Don’t really believe piracy is responsible for all the lost dollars here (it’s actually a corporate machine resistant to change coupled with the absence of innovation in a changing technological climate), but the graphics sure are cool.
Infographic by: clickitticket.com in an interesting outreach strategy to get music bloggers to give them incoming . . . → Read More: Infographic: Money, Music and Piracy
I’ve read countless articles that opine for the days of sitting on your bed staring at gigantic vinyl LP artwork while an album plays on a giant turntable in the background. It’s safe to say those days are dead, although there’s certainly a future for added-value album assets in the interactive realm.
For me — aside from the ultimate fan-boy, lust-after-anything-they-release bands (e.g., Radiohead, Dream Theater) — I tend to shy away from interactive extras and special release albums with bonus tracks. I just want the album, and I want to immediately rip it into digital form easily.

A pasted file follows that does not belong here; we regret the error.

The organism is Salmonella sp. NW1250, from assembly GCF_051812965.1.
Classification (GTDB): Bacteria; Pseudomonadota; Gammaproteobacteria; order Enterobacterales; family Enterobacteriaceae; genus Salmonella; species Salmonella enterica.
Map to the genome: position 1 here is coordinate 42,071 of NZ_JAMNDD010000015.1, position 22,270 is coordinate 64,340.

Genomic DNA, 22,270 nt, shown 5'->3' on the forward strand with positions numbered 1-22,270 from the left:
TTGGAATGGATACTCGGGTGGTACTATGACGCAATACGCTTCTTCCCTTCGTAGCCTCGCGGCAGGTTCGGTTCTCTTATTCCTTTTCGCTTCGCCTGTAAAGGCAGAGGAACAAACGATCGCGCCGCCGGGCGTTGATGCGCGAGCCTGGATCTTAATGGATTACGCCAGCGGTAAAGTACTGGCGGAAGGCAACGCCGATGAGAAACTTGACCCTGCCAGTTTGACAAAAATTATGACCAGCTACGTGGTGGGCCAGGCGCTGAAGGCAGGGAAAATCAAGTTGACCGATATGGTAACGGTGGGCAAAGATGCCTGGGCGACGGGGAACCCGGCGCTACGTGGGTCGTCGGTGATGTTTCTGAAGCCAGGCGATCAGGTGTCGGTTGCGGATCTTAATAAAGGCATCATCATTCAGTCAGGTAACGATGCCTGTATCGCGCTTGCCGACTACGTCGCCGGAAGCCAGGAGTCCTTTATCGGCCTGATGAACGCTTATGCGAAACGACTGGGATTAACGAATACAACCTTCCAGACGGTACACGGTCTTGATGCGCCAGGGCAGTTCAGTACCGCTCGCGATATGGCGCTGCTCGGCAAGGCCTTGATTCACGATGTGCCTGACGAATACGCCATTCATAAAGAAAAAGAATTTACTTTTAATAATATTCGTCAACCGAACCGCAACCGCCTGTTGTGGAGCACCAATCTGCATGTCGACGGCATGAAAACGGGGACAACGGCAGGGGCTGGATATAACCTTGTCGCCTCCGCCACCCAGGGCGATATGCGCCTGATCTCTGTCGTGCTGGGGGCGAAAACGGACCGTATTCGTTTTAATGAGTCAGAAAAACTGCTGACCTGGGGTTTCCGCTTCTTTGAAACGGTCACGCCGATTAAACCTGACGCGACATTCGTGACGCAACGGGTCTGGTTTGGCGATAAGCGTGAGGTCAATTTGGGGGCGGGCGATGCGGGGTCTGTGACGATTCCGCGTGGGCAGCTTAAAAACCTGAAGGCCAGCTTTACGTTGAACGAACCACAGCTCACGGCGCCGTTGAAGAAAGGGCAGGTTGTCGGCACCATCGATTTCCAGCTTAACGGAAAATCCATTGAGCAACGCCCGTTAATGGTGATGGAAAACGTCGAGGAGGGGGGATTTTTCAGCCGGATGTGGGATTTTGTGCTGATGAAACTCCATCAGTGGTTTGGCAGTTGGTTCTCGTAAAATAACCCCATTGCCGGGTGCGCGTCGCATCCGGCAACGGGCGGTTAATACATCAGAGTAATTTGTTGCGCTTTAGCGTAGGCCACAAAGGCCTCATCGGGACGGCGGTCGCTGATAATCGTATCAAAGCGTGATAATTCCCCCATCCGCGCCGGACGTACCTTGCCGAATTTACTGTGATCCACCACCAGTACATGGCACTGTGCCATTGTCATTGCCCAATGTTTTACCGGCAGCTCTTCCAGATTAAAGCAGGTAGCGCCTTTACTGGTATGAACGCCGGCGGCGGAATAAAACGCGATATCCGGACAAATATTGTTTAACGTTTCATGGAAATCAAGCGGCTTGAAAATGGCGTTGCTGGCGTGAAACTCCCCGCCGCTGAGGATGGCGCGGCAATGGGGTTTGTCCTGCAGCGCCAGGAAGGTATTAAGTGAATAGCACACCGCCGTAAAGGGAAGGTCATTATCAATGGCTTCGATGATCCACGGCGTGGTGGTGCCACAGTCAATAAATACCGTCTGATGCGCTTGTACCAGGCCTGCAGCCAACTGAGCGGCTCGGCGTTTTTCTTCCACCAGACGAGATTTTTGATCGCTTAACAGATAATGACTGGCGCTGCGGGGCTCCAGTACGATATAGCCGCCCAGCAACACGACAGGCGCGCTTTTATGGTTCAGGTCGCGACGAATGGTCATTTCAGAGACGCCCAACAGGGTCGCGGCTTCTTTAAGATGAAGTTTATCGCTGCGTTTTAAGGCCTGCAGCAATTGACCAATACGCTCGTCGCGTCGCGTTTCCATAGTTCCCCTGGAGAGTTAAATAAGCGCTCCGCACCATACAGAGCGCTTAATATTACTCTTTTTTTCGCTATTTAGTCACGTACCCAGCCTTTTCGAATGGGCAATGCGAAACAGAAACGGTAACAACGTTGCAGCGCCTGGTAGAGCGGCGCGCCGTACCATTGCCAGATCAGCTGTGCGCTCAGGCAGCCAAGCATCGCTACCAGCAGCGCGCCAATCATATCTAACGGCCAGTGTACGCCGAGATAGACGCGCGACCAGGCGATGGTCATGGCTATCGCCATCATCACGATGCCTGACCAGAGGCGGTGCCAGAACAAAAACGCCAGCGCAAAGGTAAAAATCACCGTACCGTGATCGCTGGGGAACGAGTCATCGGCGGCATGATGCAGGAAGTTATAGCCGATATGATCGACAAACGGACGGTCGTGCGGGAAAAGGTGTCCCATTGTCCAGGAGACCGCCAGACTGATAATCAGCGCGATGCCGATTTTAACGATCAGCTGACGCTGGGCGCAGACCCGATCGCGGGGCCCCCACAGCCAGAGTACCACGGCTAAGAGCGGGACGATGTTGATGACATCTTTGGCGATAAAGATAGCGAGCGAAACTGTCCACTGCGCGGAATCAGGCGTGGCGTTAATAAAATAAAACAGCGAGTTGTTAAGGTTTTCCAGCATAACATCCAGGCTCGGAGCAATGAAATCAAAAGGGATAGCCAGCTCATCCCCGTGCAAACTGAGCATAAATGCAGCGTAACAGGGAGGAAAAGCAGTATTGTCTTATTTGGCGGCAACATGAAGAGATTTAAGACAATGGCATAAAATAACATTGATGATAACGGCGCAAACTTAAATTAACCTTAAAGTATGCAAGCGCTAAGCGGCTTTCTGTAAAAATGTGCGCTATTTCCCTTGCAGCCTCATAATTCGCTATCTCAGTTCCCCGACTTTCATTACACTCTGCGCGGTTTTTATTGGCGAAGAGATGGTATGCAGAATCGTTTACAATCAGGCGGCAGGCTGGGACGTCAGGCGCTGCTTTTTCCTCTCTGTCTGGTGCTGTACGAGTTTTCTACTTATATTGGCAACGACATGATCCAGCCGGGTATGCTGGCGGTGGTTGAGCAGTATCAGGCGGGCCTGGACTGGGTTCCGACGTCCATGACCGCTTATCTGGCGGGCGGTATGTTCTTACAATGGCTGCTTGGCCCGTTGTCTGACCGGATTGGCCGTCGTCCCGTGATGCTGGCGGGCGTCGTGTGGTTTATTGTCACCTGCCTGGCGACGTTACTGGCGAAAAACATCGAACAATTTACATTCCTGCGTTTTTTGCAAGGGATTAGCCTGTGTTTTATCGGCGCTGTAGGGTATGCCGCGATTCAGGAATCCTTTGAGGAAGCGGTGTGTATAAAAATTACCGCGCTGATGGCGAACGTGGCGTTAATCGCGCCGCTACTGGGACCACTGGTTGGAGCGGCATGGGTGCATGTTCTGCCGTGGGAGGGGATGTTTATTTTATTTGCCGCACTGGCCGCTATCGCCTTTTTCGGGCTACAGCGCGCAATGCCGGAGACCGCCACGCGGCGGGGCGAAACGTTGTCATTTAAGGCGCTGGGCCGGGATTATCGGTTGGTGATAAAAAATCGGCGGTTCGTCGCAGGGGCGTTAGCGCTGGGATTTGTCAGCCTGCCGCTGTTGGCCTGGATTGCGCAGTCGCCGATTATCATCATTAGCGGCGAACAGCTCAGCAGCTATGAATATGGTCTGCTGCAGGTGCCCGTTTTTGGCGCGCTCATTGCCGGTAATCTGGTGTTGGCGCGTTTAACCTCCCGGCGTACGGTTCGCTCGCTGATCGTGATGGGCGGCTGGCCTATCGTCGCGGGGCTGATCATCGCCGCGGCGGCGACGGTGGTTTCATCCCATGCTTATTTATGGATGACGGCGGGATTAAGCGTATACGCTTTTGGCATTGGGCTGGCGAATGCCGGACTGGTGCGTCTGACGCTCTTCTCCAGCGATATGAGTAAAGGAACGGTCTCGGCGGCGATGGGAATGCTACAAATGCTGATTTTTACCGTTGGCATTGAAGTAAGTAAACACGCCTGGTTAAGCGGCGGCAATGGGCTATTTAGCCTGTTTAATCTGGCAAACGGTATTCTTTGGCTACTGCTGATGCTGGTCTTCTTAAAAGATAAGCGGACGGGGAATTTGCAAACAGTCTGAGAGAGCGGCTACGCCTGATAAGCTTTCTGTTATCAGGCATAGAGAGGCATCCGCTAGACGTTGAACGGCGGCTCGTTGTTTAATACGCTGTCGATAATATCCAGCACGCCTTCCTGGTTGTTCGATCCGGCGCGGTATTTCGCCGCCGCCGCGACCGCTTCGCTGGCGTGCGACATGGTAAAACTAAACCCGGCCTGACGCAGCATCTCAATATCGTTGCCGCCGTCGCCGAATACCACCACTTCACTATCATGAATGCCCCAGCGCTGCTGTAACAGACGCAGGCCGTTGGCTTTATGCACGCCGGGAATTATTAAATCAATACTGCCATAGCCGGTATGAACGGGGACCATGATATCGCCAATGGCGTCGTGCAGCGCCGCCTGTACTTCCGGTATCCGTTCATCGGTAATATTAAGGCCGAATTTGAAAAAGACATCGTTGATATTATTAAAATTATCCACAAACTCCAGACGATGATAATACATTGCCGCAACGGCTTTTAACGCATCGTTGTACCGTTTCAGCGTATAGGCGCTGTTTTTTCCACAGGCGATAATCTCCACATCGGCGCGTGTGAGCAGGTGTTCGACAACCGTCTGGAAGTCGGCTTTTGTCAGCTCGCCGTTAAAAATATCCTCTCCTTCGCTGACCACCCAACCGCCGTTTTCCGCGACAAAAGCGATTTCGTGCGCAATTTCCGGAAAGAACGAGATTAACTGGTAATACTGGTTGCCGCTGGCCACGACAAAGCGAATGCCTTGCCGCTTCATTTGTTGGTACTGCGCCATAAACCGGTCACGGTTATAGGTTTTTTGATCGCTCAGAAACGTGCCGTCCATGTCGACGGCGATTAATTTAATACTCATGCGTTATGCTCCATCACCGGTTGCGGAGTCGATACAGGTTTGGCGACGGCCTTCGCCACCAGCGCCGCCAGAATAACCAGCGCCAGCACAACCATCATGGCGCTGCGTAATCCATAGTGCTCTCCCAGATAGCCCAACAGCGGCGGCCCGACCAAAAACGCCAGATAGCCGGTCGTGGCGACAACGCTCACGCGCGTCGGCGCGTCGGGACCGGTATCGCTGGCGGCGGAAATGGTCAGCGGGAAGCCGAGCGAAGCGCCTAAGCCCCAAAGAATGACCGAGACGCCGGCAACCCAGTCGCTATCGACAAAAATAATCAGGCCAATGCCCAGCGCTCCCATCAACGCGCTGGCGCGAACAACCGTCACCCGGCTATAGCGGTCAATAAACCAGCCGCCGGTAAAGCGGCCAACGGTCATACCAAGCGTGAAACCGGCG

I’ll be the first to . . . → Read More: Will Cocktail Make You Buy Albums?
RIAA earns itself $1.92 million in MN court case
From the Star Tribune (via Metblogs): Woman ordered to pay $1.92M in music downloading case
Jammie Thomas-Rasset, 32, a Brainerd mother of four, was found liable for downloading and distributing more than 1,700 songs on Kazaa, an Internet file-sharing network.
…a federal jury in Duluth found her liable up to $220,000 for copyright infringement of the 24 songs the RIAA focused on — $9,250 per song
While I respect that artists and labels deserve to be paid for their work, the RIAA isn’t going to save itself by sticking to archaic business practices nor suing individuals who download music.
Considering the popularity of iTunes and . . . → Read More: RIAA earns itself $1.92 million in MN court case